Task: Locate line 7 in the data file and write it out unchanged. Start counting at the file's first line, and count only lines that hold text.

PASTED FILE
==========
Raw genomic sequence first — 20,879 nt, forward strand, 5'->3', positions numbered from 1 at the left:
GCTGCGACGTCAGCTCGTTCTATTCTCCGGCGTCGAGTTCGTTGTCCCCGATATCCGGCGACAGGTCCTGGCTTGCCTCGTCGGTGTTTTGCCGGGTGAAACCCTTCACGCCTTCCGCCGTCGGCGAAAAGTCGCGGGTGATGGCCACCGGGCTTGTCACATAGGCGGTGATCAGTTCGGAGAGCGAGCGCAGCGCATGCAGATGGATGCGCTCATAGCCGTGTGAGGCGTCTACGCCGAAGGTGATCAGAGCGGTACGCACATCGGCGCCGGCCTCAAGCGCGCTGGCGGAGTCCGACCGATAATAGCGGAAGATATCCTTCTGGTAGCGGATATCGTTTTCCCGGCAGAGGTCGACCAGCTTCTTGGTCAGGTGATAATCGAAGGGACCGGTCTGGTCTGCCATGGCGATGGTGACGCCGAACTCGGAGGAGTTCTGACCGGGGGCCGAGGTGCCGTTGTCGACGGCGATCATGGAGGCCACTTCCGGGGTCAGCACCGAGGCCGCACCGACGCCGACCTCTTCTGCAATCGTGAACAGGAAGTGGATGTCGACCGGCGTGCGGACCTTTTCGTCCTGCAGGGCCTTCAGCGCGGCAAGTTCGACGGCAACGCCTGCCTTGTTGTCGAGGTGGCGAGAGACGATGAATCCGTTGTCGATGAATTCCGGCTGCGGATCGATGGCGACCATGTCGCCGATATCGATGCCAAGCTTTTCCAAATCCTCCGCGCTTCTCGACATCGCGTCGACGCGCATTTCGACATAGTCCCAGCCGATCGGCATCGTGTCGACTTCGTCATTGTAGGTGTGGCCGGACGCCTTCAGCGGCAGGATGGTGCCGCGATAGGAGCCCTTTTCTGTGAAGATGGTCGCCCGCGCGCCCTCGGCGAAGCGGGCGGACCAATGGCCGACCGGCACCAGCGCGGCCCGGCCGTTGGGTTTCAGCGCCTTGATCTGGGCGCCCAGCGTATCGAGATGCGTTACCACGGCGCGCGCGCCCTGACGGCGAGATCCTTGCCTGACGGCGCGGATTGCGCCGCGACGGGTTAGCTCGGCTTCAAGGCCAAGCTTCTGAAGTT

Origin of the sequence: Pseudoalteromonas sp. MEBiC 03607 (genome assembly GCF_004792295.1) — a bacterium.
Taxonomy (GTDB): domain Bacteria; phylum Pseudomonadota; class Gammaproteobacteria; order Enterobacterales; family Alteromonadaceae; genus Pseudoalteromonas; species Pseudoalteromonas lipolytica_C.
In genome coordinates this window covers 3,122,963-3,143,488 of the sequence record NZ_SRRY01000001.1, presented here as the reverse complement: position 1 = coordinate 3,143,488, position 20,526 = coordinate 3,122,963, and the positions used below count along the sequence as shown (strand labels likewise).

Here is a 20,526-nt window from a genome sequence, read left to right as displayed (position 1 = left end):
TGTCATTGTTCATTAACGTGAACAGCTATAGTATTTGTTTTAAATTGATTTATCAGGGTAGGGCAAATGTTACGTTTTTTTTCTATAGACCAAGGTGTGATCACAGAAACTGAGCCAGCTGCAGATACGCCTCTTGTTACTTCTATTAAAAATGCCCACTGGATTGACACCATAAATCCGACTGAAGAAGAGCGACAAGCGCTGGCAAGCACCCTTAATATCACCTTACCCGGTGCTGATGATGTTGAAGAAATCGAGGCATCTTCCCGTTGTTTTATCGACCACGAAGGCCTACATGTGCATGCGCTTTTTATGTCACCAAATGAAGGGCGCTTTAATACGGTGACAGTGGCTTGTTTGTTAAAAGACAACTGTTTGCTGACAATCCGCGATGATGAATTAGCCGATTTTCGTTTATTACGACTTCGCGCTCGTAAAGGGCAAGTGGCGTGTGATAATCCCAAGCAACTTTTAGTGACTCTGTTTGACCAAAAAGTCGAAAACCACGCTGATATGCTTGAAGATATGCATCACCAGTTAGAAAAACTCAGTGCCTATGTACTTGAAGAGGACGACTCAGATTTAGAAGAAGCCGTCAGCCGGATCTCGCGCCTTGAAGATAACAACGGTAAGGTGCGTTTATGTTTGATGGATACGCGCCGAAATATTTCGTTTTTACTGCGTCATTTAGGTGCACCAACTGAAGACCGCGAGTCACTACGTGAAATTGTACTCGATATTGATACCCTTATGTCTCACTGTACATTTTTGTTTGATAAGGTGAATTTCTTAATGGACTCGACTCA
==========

TGTCATTGTTCATTAACGTGAACAGCTATAGTATTTGTTTTAAATTGATTTATCAGGGTAGGGCAAATGTTACGTTTTTTTTCTATAGACCAAGGTGTGATCACAGAAACTGAGCCAGCTGCAGATACGCCTCTTGTTACTTCTATTAAAAATGCCCACTGGATTGACACCATAAATCCGACTGAAGAAGAGCGACAAGCGCTGGCAAGCACCCTTAATATCACCTTACCCGGTGCTGATGATGTTGAAGAAATCGAGGCATCTTCCCGTTGTTTTATCGACCACGAAGGCCTACATGTGCATGCGCTTTTTATGTCACCAAATGAAGGGCGCTTTAATACGGTGACAGTGGCTTGTTTGTTAAAAGACAACTGTTTGCTGACAATCCGCGATGATGAATTAGCCGATTTTCGTTTATTACGACTTCGCGCTCGTAAAGGGCAAGTGGCGTGTGATAATCCCAAGCAACTTTTAGTGACTCTGTTTGACCAAAAAGTCGAAAACCACGCTGATATGCTTGAAGATATGCATCACCAGTTAGAAAAACTCAGTGCCTATGTACTTGAAGAGGACGACTCAGATTTAGAAGAAGCCGTCAGCCGGATCTCGCGCCTTGAAGATAACAACGGTAAGGTGCGTTTATGTTTGATGGATACGCGCCGAAATATTTCGTTTTTACTGCGTCATTTAGGTGCACCAACTGAAGACCGCGAGTCACTACGTGAAATTGTACTCGATATTGATACCCTTATGTCTCACTGTACATTTTTGTTTGATAAGGTGAATTTCTTAATGGACTCGACTCA